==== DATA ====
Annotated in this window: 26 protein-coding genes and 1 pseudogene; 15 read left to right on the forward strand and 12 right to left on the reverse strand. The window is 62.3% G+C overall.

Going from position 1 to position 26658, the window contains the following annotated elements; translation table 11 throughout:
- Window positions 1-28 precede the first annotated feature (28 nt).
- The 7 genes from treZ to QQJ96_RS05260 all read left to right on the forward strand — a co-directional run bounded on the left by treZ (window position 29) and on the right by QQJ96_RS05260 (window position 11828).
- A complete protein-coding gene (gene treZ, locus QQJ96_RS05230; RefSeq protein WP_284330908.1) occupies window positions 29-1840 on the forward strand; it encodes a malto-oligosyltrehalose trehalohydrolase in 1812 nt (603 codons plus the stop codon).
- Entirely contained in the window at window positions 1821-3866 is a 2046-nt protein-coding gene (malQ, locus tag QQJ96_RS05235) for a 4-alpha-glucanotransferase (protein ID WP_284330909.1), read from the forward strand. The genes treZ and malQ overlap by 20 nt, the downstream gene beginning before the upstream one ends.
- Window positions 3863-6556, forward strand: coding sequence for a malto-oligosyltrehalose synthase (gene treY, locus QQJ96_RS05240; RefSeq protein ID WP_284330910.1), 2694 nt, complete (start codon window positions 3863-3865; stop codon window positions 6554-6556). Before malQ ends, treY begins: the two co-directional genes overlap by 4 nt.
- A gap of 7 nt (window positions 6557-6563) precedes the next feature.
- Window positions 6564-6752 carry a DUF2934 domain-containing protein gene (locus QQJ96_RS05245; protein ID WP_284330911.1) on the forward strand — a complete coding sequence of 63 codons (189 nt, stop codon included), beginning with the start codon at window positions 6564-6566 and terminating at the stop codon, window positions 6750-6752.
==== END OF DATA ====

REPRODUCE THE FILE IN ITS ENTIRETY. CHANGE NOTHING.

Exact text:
Annotated in this window: 26 protein-coding genes and 1 pseudogene; 15 read left to right on the forward strand and 12 right to left on the reverse strand. The window is 62.3% G+C overall.

Going from position 1 to position 26658, the window contains the following annotated elements; translation table 11 throughout:
- Window positions 1-28 precede the first annotated feature (28 nt).
- The 7 genes from treZ to QQJ96_RS05260 all read left to right on the forward strand — a co-directional run bounded on the left by treZ (window position 29) and on the right by QQJ96_RS05260 (window position 11828).
- A complete protein-coding gene (gene treZ, locus QQJ96_RS05230; RefSeq protein WP_284330908.1) occupies window positions 29-1840 on the forward strand; it encodes a malto-oligosyltrehalose trehalohydrolase in 1812 nt (603 codons plus the stop codon).
- Entirely contained in the window at window positions 1821-3866 is a 2046-nt protein-coding gene (malQ, locus tag QQJ96_RS05235) for a 4-alpha-glucanotransferase (protein ID WP_284330909.1), read from the forward strand. The genes treZ and malQ overlap by 20 nt, the downstream gene beginning before the upstream one ends.
- Window positions 3863-6556, forward strand: coding sequence for a malto-oligosyltrehalose synthase (gene treY, locus QQJ96_RS05240; RefSeq protein ID WP_284330910.1), 2694 nt, complete (start codon window positions 3863-3865; stop codon window positions 6554-6556). Before malQ ends, treY begins: the two co-directional genes overlap by 4 nt.
- A gap of 7 nt (window positions 6557-6563) precedes the next feature.
- Window positions 6564-6752 carry a DUF2934 domain-containing protein gene (locus QQJ96_RS05245; protein ID WP_284330911.1) on the forward strand — a complete coding sequence of 63 codons (189 nt, stop codon included), beginning with the start codon at window positions 6564-6566 and terminating at the stop codon, window positions 6750-6752.